"By showing that African elephants spontaneously understand human pointing, without any training to do so, we have shown that the ability to understand pointing is not uniquely human but has also evolved in a lineage of animal very remote from the primates," said Richard Byrne of the University of St Andrews.
    
"What elephants share with humans is that they live in an elaborate and complex network in which support, empathy, and help for others are critical for survival. It may be only in such a society that the ability to follow pointing has adaptive value, or, more generally, elephant society may have selected for an ability to understand when others are trying to communicate with them, and they are thus able to work out what pointing is about when they see it," Byrne said.
    
Byrne and Anna Smet were studying elephants whose ‘day job’ is taking tourists on elephant-back rides near Victoria Falls, in southern Africa.
    
The animals were trained to follow certain vocal commands, but they weren't accustomed to pointing.
    
"Of course, we always hoped that our elephants would be able to learn to follow human pointing, or we'd not have carried out the experiments," Smet said.
    
"What really surprised us is that they did not apparently need to learn anything. Their understanding was as good on the first trial as the last, and we could find no sign of learning over the experiment," Smet added.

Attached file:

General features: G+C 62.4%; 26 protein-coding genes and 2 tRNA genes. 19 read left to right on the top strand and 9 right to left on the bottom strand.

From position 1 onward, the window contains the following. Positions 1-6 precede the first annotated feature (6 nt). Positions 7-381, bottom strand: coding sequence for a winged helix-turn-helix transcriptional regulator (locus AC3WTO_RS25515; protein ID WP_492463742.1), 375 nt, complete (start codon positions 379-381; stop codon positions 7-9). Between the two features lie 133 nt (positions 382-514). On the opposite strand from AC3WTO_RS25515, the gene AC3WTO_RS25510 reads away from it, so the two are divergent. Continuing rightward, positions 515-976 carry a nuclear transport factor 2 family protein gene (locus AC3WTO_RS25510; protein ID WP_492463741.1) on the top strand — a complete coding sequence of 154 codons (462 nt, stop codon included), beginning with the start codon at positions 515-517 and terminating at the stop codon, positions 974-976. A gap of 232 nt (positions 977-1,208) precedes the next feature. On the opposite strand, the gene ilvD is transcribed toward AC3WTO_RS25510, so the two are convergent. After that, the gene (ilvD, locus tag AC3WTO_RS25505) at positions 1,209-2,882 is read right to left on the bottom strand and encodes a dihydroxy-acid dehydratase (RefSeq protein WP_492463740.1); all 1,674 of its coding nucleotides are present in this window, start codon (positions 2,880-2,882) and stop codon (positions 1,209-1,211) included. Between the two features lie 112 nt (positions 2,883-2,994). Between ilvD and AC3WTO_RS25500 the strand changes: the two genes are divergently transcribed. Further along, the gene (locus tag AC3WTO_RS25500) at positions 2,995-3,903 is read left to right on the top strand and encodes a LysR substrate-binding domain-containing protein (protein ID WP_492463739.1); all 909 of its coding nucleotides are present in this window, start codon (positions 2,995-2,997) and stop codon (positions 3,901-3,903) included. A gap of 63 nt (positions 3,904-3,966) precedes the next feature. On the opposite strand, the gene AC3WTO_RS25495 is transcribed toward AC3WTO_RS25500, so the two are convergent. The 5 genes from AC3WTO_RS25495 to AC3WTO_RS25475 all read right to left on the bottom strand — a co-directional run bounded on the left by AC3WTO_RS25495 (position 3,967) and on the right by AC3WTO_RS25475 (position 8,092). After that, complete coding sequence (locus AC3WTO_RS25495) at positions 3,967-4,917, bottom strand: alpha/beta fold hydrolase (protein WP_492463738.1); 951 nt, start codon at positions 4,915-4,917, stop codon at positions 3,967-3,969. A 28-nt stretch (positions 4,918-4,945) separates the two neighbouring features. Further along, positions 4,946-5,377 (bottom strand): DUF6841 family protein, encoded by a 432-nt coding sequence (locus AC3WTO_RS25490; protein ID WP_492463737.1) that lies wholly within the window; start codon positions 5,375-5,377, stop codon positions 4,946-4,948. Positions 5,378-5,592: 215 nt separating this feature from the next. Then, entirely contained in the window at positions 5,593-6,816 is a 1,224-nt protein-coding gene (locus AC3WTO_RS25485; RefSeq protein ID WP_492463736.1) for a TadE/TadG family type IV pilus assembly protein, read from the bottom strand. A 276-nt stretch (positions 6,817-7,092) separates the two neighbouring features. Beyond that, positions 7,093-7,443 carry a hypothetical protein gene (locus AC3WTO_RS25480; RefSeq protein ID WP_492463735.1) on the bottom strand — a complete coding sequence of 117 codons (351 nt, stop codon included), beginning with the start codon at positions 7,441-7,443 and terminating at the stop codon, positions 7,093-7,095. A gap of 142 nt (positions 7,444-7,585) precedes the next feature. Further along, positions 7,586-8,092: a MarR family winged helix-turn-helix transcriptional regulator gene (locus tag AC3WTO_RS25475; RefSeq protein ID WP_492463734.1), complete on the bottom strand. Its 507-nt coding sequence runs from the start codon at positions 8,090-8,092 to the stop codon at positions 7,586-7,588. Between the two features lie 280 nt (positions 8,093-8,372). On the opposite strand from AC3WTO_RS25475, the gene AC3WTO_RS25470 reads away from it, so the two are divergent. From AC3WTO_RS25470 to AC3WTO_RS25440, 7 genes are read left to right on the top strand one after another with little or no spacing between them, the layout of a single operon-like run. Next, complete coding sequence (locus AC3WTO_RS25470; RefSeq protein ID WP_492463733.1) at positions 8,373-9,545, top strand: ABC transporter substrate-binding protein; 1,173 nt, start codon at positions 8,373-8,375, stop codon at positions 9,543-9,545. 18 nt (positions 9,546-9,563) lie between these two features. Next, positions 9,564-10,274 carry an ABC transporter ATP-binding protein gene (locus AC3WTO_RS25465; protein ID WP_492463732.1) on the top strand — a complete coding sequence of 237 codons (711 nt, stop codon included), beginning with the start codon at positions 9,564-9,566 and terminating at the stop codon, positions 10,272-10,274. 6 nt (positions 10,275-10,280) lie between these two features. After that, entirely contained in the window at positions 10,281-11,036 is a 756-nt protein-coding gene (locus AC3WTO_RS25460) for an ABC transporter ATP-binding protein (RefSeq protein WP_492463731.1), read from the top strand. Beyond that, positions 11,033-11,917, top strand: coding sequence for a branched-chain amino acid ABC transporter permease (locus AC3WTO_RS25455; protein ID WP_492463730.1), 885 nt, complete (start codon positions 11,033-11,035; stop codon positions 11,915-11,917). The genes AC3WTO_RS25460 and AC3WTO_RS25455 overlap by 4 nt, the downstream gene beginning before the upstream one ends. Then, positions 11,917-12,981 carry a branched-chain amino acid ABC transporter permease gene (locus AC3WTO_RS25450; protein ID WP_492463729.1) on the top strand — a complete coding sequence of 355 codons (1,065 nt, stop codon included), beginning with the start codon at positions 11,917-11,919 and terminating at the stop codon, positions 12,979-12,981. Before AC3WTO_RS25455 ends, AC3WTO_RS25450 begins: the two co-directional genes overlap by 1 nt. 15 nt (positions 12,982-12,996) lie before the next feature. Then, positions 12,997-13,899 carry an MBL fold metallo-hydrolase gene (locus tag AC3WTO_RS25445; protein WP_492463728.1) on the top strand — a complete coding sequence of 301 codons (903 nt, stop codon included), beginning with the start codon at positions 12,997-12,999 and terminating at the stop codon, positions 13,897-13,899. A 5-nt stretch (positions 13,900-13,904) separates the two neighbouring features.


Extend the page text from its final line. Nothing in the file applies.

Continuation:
Elephants that were more experienced with humans, or those born in captivity, were no better than less-experienced, wild-born individuals when it came to following pointing gestures.
    
Researchers said that it is possible that elephants may do something akin to pointing as a means of communicating with each other, using their long trunk.
    
Elephants do regularly make prominent trunk gestures, but it remains to be seen whether those motions act in elephant society as "points."
    
Elephants have a natural capacity to interact with humans even though - unlike horses, dogs, and camels - they have never been bred or domesticated for that role. Elephants seem to understand us humans in a way most other animals don't, researchers said.
    
"Elephants are cognitively much more like us than has been realized, making them able to understand our characteristic way of indicating things in the environment by pointing," Byrne said.

(Agencies)

Latest News from Lifestyle News Desk